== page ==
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Old December 25th, 2007, 01:00 PM   #1
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Premiere Laptop

I'm planning on buying CS3 and setting it up. I had been planning to purchase a new computer, and figured out my pricing and everything. Seeing as I'm a student, and paying for all this by myself, it was going to be quite a stretch.

I now have an alternative. Someone has offered to give me their old laptop. Their laptop is quite a powerhouse. It's a media center edition Hp. It has DVI out, S-Video out, and a quality 17 in. screen. It has an expresscard slot, a decent amount of USB ports for external hard drives, and a four pin firewire slot. It's got a P4 processor and a gig of ram. It has an ATI video card(will look up what kind later). She'd also throw in two batteries, and it's all free and in excellent condition. I'll always be sure to backup my files, and if it fails on me, then I'll just go ahead and buy the computer I was planning to buy. In the meantime, if I get this, that frees up the money to buy CS3 ahead of my financial schedule. I was planning on buying the computer first, then saving up and buying the software about 6 months later. If I can go ahead and get the software, that'd be great, and I can save up to buy the computer later when this laptop is obsolete. I understand that a gig of ram isn't ideal, but with the money I'd save, I'd be willing to go out and buy another gig, or possibly two more gigs.
I'll only be editing SD on this, with my Panasonic AG-DVC20. I recently won approval for a grant, but I have yet to get approval for how much. It will be somewhere in between $500 and $2,000, so I might be upgrading my camera, but if I do it will almost definitely be to a DVX.

So to sum it all up, if I decide to get this laptop, then get CS3, will it be able to handle all my SD needs? Honestly, I'm currently editing on 512 mb with a Celeron D processor, so anything will be ok. If the program will run without crashing and can do basic stuff, I'll be good. Does this laptop fit minimum specs at least?

Sorry my post is so long. If I had more time I'd write a shorter one.
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Old December 25th, 2007, 05:59 PM   #2
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Here's what Adobe says:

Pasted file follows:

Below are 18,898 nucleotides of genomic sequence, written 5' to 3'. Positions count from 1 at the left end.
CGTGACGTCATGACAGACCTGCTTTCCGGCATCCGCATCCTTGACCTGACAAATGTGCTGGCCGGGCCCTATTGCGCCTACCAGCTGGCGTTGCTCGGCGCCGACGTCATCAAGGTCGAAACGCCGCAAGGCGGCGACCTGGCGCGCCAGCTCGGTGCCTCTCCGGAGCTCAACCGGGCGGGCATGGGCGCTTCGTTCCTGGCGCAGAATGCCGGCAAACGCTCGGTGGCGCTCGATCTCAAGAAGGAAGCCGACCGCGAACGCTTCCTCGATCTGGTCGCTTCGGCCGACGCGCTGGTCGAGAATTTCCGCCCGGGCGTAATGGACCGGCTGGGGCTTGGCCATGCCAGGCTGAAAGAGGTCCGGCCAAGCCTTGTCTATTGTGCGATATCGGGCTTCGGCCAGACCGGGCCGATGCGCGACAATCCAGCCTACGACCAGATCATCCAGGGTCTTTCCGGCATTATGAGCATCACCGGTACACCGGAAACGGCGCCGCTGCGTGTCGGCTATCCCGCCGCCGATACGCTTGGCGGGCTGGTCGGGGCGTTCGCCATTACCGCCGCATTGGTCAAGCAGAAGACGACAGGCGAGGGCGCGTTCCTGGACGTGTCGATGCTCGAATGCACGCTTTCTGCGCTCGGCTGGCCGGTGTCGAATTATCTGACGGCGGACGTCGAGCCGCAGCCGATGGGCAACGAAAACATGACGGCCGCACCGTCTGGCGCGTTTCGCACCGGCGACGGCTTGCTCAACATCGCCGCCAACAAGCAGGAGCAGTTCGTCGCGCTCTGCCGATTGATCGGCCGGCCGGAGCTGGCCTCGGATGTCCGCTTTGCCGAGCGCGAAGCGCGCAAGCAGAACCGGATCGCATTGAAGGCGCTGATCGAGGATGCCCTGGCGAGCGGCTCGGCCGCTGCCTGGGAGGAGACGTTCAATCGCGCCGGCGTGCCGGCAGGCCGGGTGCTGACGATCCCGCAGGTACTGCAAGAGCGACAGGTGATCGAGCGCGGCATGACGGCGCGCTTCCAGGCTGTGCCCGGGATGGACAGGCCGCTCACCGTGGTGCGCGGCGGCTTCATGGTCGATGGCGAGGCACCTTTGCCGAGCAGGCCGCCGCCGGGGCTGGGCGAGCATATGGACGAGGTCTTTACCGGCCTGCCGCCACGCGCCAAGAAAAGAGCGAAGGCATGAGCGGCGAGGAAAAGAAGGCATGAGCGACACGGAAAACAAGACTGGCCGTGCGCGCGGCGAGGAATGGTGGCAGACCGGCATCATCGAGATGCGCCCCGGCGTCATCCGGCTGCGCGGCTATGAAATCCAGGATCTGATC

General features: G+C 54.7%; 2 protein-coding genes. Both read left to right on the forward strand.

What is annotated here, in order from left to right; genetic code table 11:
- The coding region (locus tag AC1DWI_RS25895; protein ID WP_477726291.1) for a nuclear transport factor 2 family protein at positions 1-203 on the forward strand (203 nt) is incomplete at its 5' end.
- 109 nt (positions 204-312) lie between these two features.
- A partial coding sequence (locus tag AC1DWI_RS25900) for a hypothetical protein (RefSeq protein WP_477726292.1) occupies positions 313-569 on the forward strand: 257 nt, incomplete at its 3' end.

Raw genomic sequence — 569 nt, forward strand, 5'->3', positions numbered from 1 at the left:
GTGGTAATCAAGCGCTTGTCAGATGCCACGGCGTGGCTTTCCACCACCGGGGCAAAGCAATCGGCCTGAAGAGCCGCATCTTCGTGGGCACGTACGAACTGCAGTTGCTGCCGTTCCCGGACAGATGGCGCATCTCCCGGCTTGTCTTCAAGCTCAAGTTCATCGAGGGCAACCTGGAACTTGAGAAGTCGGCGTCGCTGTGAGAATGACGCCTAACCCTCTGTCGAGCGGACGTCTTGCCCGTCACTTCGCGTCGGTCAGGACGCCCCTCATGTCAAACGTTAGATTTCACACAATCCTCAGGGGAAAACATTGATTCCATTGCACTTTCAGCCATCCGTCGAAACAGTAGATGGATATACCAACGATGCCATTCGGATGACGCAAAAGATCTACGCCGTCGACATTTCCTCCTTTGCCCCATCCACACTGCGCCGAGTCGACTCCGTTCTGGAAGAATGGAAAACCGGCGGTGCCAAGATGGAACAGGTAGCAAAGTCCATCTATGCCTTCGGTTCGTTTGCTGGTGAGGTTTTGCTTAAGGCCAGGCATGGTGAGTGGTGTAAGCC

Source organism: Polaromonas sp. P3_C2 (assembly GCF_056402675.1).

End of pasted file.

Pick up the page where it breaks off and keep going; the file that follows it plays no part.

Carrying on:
System requirements
Windows
Intel® Pentium® 4, (1.4GHz processor for DV; 3.4GHz processor for HDV), Intel Centrino®, Intel Xeon® (dual 2.8GHz processors for HD), Intel Core™ Duo (or compatible) processor; SSE2-enabled processor required for AMD systems.
Microsoft® Windows® XP Professional or Home Edition with Service Pack 2 or Windows Vista™ Home Premium, Business, Ultimate, or Enterprise (certified for 32-bit editions only)
1GB of RAM for DV; 2GB of RAM for HDV and HD
10GB of available hard-disk space (additional free space required during installation)
Dedicated 7,200 RPM hard drive for DV and HDV editing; striped disk array storage (RAID 0) for HD; SCSI disk subsystem preferred.
1,280x1,024 monitor resolution with 32-bit video card; Adobe recommended graphics card for GPU-accelerated playback (see the full compatible hardware listing)
Microsoft DirectX or ASIO compatible sound card
For SD/HD workflows, an Adobe certified card for capture and export to tape
DVD-ROM drive
Blu-ray burner required for Blu-ray disc creation
DVD+-R burner required for DVD creation
OHCI compatible IEEE 1394 port for DV and HDV capture, export to tape, and transmit to DV device
QuickTime 7 software required to use QuickTime features
Internet or phone connection required for product activation
Broadband Internet connection required for Adobe Stock Photos* and other services

So based on this it looks like you might be ok.
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Old December 25th, 2007, 06:56 PM   #3
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Without knowing what laptop you are getting it is hard to say.

However I am running PP2 on an HP9000 with no problems.

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Old December 26th, 2007, 09:27 AM   #4
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The machine is a HP Pavilion zd8000. The only thing I'm unsure about is whether it has a 7200 RPM hard drive, but I'll go look that up as soon as finish this post. I do know that is a 100 Gb, and I will most likely be getting an external firewire hard drive enclosure to use for backing up files and keeping footage and stuff on. I feel that's a reasonable investment, since that insures me against internal failure, and I can then move on to my next machine effortlessly. It has an expresscard slot, and I was planning on putting a sound card in there and then possibly spending some money on nice speakers. Would that be a good idea, or would I be better off with a nice set of headphones and an eSata card there?